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Getting Loopy
by Bob DuCharme | Pages: 1, 2

Arbitrary Repetition with Named Template Recursion

XSLT offers no specific element for repeating a group of instructions an arbitrary number of times or until a given condition is true. To understand why requires a little historical background.

Just as XML got its start as a simplified version of SGML, XSLT and XSL began as simplified, XML-based versions of a stylesheet language developed for SGML called DSSSL (Document Style Semantics and Specification Language -- rhymes with "whistle"). Like SGML, DSSSL is an ISO standard, but its actual use in the real world has been limited.

Why didn't it catch on? One problem was its descent from Scheme, a programming language in the LISP family. "LISP" stands for "LISt Processing" language, but some programmers say that it stands for "Lots of Irritating Silly Parentheses". LISP, Scheme, and DSSSL use parentheses heavily for syntax, and the parenthesized expressions get nested at such deep levels that expressions ending with "))))" are common in all three languages. Both data structures and control structures are parenthesized expressions in these languages, and this can make code difficult to read, especially without using a LISP-aware editor like Emacs.

XSL and XSLT remedy this by applying many of DSSSL's principles using XML. Expressions can be deeply nested, but instead of being nested within dozens of parentheses and indentation conventions, they're nested inside of regular XML elements that have names right in their tags describing their purpose -- for example, xsl:if, xsl:number, and xsl:comment. This makes XSLT stylesheets more readable than DSSSL stylesheets for many people.

XSLT did inherit a related aspect of its ancestors that some view as a blessing and others as a curse: there's no concept of a series of instructions being executed sequentially. (The technical term is that XSLT is a "side effect free" language.) A stylesheet gets applied to a source tree to create a result tree, and while the structure of the result tree is important, the order in which it's created is irrelevant. Since you can't have a series of instructions, you certainly don't have a way to repeat a series of instructions.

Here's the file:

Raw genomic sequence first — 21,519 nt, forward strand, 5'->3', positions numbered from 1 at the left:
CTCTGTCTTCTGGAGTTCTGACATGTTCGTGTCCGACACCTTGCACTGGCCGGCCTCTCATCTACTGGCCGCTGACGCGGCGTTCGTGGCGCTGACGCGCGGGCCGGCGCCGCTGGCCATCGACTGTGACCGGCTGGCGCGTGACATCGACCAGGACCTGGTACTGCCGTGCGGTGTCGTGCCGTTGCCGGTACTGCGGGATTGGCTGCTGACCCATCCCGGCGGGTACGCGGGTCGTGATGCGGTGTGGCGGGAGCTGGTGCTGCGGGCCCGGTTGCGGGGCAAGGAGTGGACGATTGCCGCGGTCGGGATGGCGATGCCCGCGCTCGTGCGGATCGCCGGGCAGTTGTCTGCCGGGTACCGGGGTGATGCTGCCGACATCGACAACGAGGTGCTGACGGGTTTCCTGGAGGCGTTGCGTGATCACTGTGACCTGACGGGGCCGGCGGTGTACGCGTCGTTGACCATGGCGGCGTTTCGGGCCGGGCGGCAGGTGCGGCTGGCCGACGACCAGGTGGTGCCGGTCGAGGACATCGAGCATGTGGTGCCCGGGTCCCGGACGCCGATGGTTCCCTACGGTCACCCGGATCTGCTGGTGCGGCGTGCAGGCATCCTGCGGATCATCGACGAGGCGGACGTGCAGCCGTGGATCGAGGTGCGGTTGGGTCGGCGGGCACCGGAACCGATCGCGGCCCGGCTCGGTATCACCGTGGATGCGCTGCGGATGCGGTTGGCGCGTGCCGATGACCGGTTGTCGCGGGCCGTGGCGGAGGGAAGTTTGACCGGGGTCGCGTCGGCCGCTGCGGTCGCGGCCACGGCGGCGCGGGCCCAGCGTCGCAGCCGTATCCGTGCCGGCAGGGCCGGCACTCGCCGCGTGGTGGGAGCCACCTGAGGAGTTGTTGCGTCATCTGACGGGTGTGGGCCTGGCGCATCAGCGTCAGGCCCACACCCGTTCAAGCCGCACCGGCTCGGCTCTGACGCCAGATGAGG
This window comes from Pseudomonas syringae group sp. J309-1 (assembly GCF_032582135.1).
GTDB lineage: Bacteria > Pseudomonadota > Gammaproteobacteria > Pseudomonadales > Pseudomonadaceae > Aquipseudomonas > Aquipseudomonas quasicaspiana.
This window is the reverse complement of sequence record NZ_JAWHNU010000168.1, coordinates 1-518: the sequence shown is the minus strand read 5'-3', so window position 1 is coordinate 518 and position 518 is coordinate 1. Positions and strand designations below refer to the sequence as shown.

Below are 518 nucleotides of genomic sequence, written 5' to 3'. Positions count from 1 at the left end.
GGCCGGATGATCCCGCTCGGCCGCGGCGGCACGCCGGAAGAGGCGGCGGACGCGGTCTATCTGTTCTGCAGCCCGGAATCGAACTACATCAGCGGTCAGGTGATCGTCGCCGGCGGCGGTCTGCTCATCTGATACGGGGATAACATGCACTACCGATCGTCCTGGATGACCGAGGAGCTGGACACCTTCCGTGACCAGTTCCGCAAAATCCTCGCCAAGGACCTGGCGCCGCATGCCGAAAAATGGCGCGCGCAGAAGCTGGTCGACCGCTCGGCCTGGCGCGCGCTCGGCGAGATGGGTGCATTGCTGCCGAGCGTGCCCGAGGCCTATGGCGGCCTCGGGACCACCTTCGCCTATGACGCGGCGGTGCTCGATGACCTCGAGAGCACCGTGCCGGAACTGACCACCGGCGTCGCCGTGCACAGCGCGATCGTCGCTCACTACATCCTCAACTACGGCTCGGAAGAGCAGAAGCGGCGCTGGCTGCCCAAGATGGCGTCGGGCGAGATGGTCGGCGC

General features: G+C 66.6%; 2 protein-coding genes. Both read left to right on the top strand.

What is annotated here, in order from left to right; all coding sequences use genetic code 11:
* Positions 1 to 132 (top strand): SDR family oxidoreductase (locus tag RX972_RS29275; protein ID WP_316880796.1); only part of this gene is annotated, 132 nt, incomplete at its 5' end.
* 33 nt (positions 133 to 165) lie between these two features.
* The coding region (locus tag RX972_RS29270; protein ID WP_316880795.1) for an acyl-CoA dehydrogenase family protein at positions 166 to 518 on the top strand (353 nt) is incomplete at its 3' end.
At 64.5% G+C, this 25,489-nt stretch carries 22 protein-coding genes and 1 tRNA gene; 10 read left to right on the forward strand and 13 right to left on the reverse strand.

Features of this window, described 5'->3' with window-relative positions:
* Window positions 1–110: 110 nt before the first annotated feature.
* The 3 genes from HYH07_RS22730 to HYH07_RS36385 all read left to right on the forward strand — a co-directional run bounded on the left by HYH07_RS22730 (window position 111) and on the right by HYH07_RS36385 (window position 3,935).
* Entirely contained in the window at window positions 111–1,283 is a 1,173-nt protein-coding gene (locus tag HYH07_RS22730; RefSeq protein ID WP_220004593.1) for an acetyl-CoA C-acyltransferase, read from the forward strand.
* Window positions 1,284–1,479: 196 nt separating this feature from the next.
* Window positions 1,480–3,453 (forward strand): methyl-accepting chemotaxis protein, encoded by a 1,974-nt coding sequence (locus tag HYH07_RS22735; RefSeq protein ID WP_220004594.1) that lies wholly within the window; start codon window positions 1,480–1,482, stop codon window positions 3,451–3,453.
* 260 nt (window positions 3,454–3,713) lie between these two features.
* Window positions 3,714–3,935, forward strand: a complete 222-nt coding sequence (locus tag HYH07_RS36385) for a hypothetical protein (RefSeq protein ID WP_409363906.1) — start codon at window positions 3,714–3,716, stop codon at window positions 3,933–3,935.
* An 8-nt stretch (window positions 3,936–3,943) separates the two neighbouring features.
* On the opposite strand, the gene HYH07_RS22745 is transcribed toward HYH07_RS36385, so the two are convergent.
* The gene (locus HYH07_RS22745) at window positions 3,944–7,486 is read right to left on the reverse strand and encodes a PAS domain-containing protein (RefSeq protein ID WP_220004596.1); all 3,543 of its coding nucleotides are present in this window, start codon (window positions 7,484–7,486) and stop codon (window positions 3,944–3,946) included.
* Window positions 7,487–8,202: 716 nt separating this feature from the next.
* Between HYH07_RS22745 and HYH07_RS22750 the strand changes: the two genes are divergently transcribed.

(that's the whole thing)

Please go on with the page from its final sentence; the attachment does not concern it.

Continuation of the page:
This doesn't prevent you from doing something a specific number of times or until a given condition is true in XSLT. You just have to do so using recursion, a fundamental LISP/Scheme/DSSSL technique Using recursive named templates, you can get the benefits of both "for" loops and "while" loops.

To demonstrate this, we'll use this simple input document:

<sample>the facile gates of hell too slightly barred</sample>

The following template rule shows how to repeat something a specific number of times. It has a named template called "hyphens" that can call itself as many times as necessary to add the specified number of hyphens to the result tree. To demonstrate the use of this named template, the "sample" template calls the "hyphens" template four times, asking it to add a different number of hyphens to the result tree each time. First, the "sample" template calls it with no value overriding the howMany parameter so that we can see the template's default behavior, and then it calls the template three more times with the values 3, 20, and 0 to override the parameter's default value of 1.

<xsl:template name="hyphens">